Tackling child poverty delivery plan 2022-2026 - annex 3: child poverty measurement framework – updated
This annex to Best Start, Bright Futures: the second tackling child poverty delivery plan 2022 to 2026 provides an update on the measurement framework to monitor whether and how the drivers of poverty change over time.
Measurement Indicators and Priority Families
The indicators included in the child poverty measurement framework do so at a high level to understand how child poverty rates are being driven across the Scottish population. This is useful because it allows us to gather an overall picture of how we are making progress towards improving the key drivers of poverty and delivering upon the 2030 targets.
We know, however, that there are certain family groups in the population that are at higher risk of child poverty. These are:
Figure 2: Priority family types
- Families with a baby under one
- Families with three or more children
- Lone parent families
- Young mother (under 25)
- Minority ethnic families
- Families with a disabled adult or child
In order to better understand how specific priority group families are experiencing the drivers of poverty it is useful to be able to access and consider data which can describe and track progress for each group. By doing this, trends and gaps in progress for specific groups can be tracked to identify where specific barriers in meeting the child poverty targets may be and where further areas for targeted action are required.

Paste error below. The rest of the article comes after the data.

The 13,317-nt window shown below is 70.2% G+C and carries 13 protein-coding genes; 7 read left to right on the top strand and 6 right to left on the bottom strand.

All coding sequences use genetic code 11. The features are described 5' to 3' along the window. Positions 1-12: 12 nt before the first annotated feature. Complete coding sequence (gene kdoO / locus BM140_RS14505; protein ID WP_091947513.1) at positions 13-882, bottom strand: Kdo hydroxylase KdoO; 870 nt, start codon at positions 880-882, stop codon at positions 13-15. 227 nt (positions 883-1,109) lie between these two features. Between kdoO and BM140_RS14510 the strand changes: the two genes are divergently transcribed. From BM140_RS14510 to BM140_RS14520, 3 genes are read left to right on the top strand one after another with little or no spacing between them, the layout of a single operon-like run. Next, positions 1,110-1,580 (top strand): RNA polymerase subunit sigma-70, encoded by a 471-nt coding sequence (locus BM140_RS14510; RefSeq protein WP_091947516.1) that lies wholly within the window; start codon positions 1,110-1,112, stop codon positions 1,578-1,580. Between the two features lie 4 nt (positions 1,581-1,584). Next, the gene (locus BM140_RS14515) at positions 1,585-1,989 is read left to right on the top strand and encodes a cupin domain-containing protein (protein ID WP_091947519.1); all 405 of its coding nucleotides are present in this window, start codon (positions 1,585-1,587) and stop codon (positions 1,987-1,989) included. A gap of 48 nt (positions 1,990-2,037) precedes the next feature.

Over the period of the first delivery plan, we have provided focus reports on three priority family types. Lone parent families, minority ethnic families and families with a disabled adult or child. The last progress report on the first plan, due in Summer 2022, will look at two further groups: young mothers (i.e. those aged under 25) and families with a baby under one. Additionally, Public Health Scotland has provided an overview for families with three or more children.
Going forwards, we will investigate options for providing more regular breakdowns for each priority group. An initial assessment of the data showed important challenges. For example, sometimes, sample sizes can be small and not reliable enough to comment on significant differences or trends in data. Additionally, not every dataset used to track the indicators collects information on the priority family types (although where possible indicators have been designed to use datasets which do collect this). During the first year of the second delivery plan, we will complete the assessment of the data to understand how possible and accurate it is to provide regular measurement framework updates across all priority family types.
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